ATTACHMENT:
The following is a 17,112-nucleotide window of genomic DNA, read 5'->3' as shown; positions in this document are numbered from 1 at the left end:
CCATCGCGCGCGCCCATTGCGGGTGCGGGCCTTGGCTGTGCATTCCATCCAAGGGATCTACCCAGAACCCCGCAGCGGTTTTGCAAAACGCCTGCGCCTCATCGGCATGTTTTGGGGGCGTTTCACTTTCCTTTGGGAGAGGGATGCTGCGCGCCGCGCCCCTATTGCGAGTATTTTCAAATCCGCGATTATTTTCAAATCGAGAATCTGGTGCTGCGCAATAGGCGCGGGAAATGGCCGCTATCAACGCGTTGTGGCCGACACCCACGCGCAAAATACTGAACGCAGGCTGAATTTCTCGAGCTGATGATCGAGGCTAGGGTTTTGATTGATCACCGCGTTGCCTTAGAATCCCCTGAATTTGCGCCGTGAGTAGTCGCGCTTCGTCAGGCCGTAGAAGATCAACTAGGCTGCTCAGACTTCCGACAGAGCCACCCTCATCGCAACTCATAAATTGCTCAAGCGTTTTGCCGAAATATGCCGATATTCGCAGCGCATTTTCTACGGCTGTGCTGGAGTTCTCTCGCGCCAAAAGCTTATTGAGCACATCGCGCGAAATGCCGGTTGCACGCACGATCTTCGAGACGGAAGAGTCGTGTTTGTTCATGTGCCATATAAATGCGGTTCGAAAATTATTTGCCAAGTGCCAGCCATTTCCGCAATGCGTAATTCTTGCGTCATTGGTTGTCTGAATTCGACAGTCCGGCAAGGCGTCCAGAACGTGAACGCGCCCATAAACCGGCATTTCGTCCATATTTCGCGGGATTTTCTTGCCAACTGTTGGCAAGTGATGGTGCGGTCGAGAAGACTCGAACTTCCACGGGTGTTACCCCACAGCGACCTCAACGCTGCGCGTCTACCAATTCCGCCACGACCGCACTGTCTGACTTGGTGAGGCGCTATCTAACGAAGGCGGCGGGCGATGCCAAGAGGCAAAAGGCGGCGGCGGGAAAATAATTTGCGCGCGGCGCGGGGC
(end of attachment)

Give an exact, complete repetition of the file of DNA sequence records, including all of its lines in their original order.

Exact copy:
The following is a 17,112-nucleotide window of genomic DNA, read 5'->3' as shown; positions in this document are numbered from 1 at the left end:
CCATCGCGCGCGCCCATTGCGGGTGCGGGCCTTGGCTGTGCATTCCATCCAAGGGATCTACCCAGAACCCCGCAGCGGTTTTGCAAAACGCCTGCGCCTCATCGGCATGTTTTGGGGGCGTTTCACTTTCCTTTGGGAGAGGGATGCTGCGCGCCGCGCCCCTATTGCGAGTATTTTCAAATCCGCGATTATTTTCAAATCGAGAATCTGGTGCTGCGCAATAGGCGCGGGAAATGGCCGCTATCAACGCGTTGTGGCCGACACCCACGCGCAAAATACTGAACGCAGGCTGAATTTCTCGAGCTGATGATCGAGGCTAGGGTTTTGATTGATCACCGCGTTGCCTTAGAATCCCCTGAATTTGCGCCGTGAGTAGTCGCGCTTCGTCAGGCCGTAGAAGATCAACTAGGCTGCTCAGACTTCCGACAGAGCCACCCTCATCGCAACTCATAAATTGCTCAAGCGTTTTGCCGAAATATGCCGATATTCGCAGCGCATTTTCTACGGCTGTGCTGGAGTTCTCTCGCGCCAAAAGCTTATTGAGCACATCGCGCGAAATGCCGGTTGCACGCACGATCTTCGAGACGGAAGAGTCGTGTTTGTTCATGTGCCATATAAATGCGGTTCGAAAATTATTTGCCAAGTGCCAGCCATTTCCGCAATGCGTAATTCTTGCGTCATTGGTTGTCTGAATTCGACAGTCCGGCAAGGCGTCCAGAACGTGAACGCGCCCATAAACCGGCATTTCGTCCATATTTCGCGGGATTTTCTTGCCAACTGTTGGCAAGTGATGGTGCGGTCGAGAAGACTCGAACTTCCACGGGTGTTACCCCACAGCGACCTCAACGCTGCGCGTCTACCAATTCCGCCACGACCGCACTGTCTGACTTGGTGAGGCGCTATCTAACGAAGGCGGCGGGCGATGCCAAGAGGCAAAAGGCGGCGGCGGGAAAATAATTTGCGCGCGGCGCGGGGC